"Well done Aedan, well done." She says. I let her hug me a few moments longer before walking back inside my house. I catch sight of myself in the mirror and immediately know that my mother would want me to bathe again, so I go out and wash myself in the pond for the second time today. By the time I come back inside it's getting on for half twelve and to my surprise my sister is still not awake. I put on the pale green shirt and light trousers that my mother washed for me and slowly make my way to Edie's room. My mother is already there. We stand over Edie for a moment, not wanting to ruin her peaceful sleep, but the reaping is imminent, and lateness isn't something that the Capitol will tolerate. In the end it's me who wakes her, while my mother goes to trade some grain for fresh fish that we'll enjoy tonight after the reaping.

"Is it time to go?" Edie asks me, her voice almost a whisper, as she rubs her eyes and sits up in her bed.

"Not yet. Here, eat your porridge." I prop Edie's pillows up behind her and place the bowl of porridge on her lap. Her face lights up as I pass her the fresh bread, and she eats it in seconds without taking a break between bites. I can't help but laugh as I watch her; anyone would think that she's never seen a scrap of food in her life, when really she probably eats more than me and my mother put together. "Slow down! You'll make yourself sick." I tell her, not wanting a repeat of last time, when both Edie and my mother were ill and I spent a whole day out in the pond trying to get the smell of vomit off Edie's bed sheets. "Eat up and then get dressed – there's some clothes out for you."

"Can I go for a swim before we leave?" I can't help but laugh, but then I quickly remember that Edie has no idea about my ordeal with Adara Lucett this morning, and I decide it's best not to worry her with the details. In the end I simply shake my head.

"Sorry." I say. "We have to get ready, then go to the town square and sign in." I see the disappointment in her face and decide to try and compensate. "We'll go swimming tomorrow – I'll get some bread and fish and we can make a whole day of it. Maybe dad can even take an hour or two off work and join us." Edie grins up at me and nods, and I feel relieved that now she has something to look forward to, which will hopefully take her mind off the reaping, even if for just a little bit. "Eat up." I say as I leave her room.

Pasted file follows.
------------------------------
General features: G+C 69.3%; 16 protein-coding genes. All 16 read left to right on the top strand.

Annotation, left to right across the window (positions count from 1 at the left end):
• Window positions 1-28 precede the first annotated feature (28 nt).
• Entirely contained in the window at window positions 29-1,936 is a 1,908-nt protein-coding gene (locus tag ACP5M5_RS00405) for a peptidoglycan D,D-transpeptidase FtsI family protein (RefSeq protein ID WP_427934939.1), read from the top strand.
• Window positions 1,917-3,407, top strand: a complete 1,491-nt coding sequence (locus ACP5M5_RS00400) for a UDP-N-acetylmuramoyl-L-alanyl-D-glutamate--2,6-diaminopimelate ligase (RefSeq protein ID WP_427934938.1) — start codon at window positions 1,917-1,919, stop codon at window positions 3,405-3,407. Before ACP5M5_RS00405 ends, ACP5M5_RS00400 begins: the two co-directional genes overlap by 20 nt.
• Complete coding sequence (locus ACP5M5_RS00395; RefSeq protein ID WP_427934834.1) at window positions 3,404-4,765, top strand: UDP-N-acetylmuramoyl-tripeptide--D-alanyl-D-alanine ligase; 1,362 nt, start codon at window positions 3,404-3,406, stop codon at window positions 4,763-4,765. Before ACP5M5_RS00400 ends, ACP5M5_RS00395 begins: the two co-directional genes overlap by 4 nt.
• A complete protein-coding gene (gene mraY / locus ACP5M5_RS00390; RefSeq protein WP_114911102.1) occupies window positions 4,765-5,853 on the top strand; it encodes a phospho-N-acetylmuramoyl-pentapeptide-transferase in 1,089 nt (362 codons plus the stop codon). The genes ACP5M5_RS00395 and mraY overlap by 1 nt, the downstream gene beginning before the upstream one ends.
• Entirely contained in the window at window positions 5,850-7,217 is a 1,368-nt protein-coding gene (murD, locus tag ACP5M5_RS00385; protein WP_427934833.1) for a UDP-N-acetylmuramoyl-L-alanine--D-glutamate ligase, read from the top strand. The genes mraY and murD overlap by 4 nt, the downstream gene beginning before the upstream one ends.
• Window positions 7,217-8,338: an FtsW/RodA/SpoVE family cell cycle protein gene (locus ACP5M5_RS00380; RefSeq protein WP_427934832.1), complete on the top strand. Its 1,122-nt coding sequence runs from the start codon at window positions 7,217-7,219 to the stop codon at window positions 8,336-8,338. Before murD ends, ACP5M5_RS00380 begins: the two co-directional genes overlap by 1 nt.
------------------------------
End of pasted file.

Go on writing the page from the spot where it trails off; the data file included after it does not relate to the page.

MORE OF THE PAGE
My mother returns from the market just as Edie creeps out of her room, holding an empty bowl at her side. We embrace, just as we have for the last five years before the reaping and she tells us how everything will be all right. I move before they do, not wanting them to get too emotional because then we'd all probably end up crying. I gut the fish she's brought back for us and prepare it for the evening's meal while she makes sure that Edie is ready to leave, and before I know it my friend Cai is knocking at our door, ready to set off for the town square. Cai is short and stocky – some people mistake his large figure for fat instead of muscle, but in reality he's one of the strongest men in Four, even at only seventeen. Everyone thinks he'd make a good career. He doesn't argue.

Cai looks around all the other kids making their way to the reaping as we walk, my mother and Edie trailing hand-in-hand a few hundred feet behind us. He flips a small coin out his pocket and thrusts it in my hand.

"I bet you that it'll be Lena Thorne this year." He smirks and nods toward Lena, a small fifteen year old girl who's struggling to carry her baby sister Drea as she walks. Cai has been my friend for years, but even now something about him suggests that he might not be all there mentally. Maybe it's his willingness to bet on which of our District's children will be slated for the Games when he, being only seventeen years old, is still not safe from the reapings. Or perhaps it's the unnerving fact that last year, when he told me that fourteen-year-old Tiff Bloom would be going into the arena, he was right.

"You know we're too young to bet, Cai." I look at him disapprovingly, though I quickly slip the coin into my pocket. Not because I'm taking up his bet, but because Cai is one of the wealthier people in District Four and I'm sure he won't miss it. "And even if we were old enough, I still wouldn't bet on anyone."